Robertson, CSO ignite in Stravinsky’s “Rite of Spring”

Fri Jan 15, 2010 at 1:33 pm

By Lawrence A. Johnson

You would think that, in an age that has given us gangster rap, reality television and Rod Blagojevich, it would be impossible to be violently jolted by much of anything—let alone a ballet composed in 1912.

Yet the shock waves produced by the Chicago Symphony Orchestra’s full-metal performance of Le Sacre du Printemps Thursday night at Symphony Center, led by David Robertson, proved that Stravinsky’s epoch-making ballet can still pack a seismic wallop.

In this week’s program, the second in the CSO’s month-long tribute to Pierre Boulez, the French conductor is handing off the baton to his younger colleague and longtime IRCAM collaborator. Robertson, music director of the Saint Louis Symphony Orchestra, drew notably energized, first-class playing from the orchestra, keeping up the strong momentum generated from Boulez’s program of Bartok and Ravel last week.

With a century of familiarity, there is a temptation for many to present The Rite of Spring as a kind of souped-up concerto for orchestra, heavy on sonic overkill and brassy blare.

Robertson’s patient, organic direction reminded us that this is, after all, music to be danced. In the introduction to “Adoration of the Earth,” the wind solos, led by David McGill’s evocative bassoon, emerged in all their unsettling strangeness, like half-formed creatures crawling from the mire.

Yet while Robertson brought a lucid grace and Gallic refinement to the score, as in the “Spring Rounds,” there was no shorting of the score’s bleak power or primeval violence, as with the massive weight in the “Dance of the Earth.” This was a cohesive vision of this extraordinary and tortuously complex score, centered not on mere flash and volume, but putting the originality of Stravinsky’s score foremost, and the audacious scoring, rhythmic propulsion and bewildering succession of time signatures emerged with striking clarity. Thursday’s performance culminated in a staggering rendition of the climactic “Sacrificial Dance,” the whirlwind pagan brutality delivered with thrilling sonic fury and unbridled virtuosity by the CSO musicians.

Manon Gropius
Manon Gropius

Dedicated “to the memory of an angel,” Alban Berg’s Violin Concerto was written in the wake of the tragic death of 18-year-old Manon Gropius—daughter of architect Walter Gropius and Alma Mahler Gropius— from polio.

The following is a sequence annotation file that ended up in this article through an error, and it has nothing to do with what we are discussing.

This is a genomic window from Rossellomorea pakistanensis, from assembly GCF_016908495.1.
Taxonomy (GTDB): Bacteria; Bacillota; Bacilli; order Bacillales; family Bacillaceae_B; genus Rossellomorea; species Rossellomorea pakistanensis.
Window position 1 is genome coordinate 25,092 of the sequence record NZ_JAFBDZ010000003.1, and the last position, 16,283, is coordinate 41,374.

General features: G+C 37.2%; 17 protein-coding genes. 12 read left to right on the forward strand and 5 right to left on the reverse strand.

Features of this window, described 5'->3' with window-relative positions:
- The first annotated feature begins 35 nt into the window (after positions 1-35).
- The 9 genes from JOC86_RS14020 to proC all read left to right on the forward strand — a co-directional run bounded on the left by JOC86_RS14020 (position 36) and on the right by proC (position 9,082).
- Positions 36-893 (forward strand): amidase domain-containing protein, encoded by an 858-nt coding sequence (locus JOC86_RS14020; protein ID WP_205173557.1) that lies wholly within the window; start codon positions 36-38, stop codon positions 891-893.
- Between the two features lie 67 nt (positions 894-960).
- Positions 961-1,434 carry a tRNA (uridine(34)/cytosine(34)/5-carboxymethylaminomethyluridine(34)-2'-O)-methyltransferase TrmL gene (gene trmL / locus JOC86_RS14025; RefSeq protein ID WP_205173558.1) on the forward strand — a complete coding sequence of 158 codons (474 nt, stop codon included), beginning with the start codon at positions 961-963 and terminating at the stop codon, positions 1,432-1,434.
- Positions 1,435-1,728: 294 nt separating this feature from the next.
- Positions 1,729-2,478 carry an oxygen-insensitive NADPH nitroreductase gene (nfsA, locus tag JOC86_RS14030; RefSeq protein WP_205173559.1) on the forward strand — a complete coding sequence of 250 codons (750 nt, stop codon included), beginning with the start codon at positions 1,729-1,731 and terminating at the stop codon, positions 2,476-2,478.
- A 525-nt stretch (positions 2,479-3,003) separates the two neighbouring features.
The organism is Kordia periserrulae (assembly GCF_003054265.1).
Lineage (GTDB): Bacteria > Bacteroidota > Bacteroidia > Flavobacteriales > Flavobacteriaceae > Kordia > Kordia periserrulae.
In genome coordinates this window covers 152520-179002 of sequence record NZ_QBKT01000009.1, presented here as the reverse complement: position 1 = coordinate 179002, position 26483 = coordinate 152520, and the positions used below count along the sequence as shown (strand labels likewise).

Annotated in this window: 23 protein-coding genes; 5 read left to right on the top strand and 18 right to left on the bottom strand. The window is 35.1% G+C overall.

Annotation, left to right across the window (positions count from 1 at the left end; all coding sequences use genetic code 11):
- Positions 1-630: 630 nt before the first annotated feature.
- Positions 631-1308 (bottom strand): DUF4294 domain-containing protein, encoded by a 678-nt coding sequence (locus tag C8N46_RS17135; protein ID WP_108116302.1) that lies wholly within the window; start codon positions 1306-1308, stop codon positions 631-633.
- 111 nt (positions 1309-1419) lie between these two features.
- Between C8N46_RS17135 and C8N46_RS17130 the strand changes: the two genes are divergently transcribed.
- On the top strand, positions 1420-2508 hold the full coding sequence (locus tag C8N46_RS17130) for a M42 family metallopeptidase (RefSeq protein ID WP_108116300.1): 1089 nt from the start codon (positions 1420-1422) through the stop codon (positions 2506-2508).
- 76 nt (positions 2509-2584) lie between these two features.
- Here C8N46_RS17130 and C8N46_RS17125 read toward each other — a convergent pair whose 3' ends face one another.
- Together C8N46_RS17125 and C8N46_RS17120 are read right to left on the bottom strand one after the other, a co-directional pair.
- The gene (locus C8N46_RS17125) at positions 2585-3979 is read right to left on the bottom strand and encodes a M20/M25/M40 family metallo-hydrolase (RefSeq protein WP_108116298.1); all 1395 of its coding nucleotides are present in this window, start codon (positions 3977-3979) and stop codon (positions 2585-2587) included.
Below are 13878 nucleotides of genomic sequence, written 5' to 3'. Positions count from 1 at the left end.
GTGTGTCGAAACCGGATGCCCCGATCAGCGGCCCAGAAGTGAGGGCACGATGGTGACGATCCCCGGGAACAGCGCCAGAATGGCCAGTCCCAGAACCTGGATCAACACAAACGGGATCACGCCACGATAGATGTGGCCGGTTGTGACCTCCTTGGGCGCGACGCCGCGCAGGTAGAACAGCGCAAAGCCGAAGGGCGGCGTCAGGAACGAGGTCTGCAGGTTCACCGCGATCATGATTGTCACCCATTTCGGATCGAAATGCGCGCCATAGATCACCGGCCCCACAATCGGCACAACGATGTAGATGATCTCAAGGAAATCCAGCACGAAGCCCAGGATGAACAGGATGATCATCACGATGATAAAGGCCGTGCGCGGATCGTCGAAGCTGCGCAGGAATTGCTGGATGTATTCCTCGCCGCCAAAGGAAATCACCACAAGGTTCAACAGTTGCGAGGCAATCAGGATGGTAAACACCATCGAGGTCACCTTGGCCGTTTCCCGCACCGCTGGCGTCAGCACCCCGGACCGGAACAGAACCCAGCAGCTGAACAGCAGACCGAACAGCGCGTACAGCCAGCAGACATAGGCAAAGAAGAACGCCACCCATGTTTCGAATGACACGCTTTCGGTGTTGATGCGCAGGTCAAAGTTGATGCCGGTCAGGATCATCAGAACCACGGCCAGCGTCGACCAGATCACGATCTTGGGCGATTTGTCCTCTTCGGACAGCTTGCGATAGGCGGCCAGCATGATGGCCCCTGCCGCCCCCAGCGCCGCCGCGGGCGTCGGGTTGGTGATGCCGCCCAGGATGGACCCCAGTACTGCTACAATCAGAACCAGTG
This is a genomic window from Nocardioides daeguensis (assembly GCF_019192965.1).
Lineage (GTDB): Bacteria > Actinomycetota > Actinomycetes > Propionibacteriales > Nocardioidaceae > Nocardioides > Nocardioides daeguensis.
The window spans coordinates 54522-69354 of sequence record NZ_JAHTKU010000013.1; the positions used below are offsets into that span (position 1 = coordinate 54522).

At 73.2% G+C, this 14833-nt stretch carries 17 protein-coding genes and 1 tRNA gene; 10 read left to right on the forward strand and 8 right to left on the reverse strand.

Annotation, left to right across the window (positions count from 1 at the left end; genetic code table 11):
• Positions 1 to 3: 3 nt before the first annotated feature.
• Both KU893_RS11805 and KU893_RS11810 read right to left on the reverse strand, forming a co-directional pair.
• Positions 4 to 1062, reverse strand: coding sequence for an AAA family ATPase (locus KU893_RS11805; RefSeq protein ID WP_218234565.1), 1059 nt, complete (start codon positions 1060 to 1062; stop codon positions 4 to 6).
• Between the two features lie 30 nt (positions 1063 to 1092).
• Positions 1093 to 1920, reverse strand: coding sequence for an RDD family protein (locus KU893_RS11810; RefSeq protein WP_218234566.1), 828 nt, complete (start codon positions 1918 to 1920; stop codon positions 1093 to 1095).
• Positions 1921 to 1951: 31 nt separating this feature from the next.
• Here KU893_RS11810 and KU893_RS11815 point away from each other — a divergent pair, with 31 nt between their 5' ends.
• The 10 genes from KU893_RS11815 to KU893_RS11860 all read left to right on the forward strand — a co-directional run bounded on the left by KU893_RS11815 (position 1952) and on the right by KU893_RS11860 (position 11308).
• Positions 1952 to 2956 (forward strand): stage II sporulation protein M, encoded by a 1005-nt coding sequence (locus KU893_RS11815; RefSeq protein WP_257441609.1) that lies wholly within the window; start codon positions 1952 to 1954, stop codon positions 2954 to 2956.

While outwardly inspired by Berg’s sorrow at the death of a beloved family friend, the degree of yearning and romantic despair suggest a deeper attachment. As always with Berg, there are other layers within layers, referencing an affair of the composer’s youth, baffling coded numerology, and—it’s hard to avoid thinking—a premonition of Berg’s own early death.

As in his opera Lulu, the concerto weds Berg’s modified serialism to a lyrical yet astringent style. There are stormy moments, yet the prevailing expression is introspective with a suffused romantic sadness, only partially vitiated by the final bars’ appearance of a re-harmonized Bach chorale.

Kyoko Takezawa
Kyoko Takezawa

Kyoko Takezawa is making her belated CSO subscription debut at these concerts, and, for the most part, the Japanese violinist proved a skilled and communicative soloist. Takezawa’s tone was rather slender yet she brought an assertive approach to this score, as with her bristling bravura in the opening of the second movement.

Yet in some ways, Takezawa’s performance felt like a work in progress Thursday night. There was a rather plain-spun quality to the opening pages, and the violinist’s literal approach missed some of the inward mystery, along with moments when soloist and conductor didn’t seem entirely in synch. Takezawa’s playing became more focused and expressive as the performance progressed and the radiant finale with its reprise of a Carinthian folk tune and transfigured Bach chorale was sensitively done. Robertson and the CSO provided their soloist with ardent support, though woodwinds and brass could have been more adroitly balanced in the Adagio of the second movement.

The concert led off with Olivier Messiaen’s first published work for orchestra, Les offrandes oubliées (“The forgotten offerings”).

Even at age 22, the French composer’s distinctive style was already manifest in this 13-minute triptych, infused with Messiaen’s deeply felt, idiosyncratic brand of Roman Catholicism. Two contemplative sections representing Jesus on the cross and the promise of salvation flank a violent passage depicting the wages of sin.

Robertson and the CSO provided a richly eloquent performance, bringing a luminous warmth to the long string phrases of the opening section, and delivering the central music with aggressive impact. The spiritual essence of the meditative finale was clear, Robertson spaciously unfolding the music with a glowing tenderness, the dynamics descending to a final, barely audible tendril of violin tone.

The program will be repeated 8 p.m. Friday and Saturday and 7:30 p.m. Tuesday.; 312-294-3000.

Posted in Performances

One Response to “Robertson, CSO ignite in Stravinsky’s “Rite of Spring””

  1. Posted Mar 04, 2010 at 3:22 pm by richard tribble

    Thank you for highlighting the wonderful performance of that short Messiaen work – It was one of the gems of the CSO season. Kudos to the strings.

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